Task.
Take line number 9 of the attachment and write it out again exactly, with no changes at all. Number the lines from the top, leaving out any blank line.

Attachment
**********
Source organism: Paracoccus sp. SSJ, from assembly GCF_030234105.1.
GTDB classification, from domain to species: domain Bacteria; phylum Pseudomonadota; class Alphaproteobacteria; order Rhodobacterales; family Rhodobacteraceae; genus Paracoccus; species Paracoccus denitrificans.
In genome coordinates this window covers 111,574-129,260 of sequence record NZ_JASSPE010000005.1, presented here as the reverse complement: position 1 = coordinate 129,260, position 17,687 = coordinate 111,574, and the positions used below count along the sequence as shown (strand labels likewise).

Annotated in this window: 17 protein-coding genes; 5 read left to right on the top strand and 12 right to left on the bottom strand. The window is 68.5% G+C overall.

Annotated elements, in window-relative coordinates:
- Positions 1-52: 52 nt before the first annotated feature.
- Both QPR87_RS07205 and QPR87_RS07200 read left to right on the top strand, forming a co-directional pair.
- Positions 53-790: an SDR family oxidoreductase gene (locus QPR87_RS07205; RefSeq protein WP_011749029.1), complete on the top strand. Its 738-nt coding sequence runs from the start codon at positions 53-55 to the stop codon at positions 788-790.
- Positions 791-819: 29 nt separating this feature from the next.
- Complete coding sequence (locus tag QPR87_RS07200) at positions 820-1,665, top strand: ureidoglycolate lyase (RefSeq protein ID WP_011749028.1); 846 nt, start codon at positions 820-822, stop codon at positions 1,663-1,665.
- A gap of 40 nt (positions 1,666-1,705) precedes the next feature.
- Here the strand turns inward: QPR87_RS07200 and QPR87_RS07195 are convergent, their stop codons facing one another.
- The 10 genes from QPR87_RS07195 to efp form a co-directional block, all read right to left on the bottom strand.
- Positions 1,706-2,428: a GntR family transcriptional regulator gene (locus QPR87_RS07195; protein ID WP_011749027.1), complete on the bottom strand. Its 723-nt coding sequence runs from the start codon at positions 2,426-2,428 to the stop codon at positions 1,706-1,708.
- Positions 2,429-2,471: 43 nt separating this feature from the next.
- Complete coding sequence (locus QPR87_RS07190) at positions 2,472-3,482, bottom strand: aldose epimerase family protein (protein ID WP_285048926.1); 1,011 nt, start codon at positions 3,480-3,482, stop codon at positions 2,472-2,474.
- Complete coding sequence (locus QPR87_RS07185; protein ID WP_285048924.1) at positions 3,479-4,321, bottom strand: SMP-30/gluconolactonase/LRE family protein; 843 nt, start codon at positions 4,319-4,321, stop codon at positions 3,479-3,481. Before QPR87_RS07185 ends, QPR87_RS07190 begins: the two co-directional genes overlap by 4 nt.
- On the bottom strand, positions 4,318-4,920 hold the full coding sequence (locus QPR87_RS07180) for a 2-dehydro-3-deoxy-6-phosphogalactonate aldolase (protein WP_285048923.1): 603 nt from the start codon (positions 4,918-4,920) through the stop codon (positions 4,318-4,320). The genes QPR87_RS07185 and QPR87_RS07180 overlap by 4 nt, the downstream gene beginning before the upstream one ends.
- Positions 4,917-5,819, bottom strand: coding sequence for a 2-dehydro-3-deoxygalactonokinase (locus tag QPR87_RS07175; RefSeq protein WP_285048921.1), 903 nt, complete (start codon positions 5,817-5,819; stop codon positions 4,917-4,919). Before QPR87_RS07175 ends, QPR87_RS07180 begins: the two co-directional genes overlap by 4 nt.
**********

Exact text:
- Positions 791-819: 29 nt separating this feature from the next.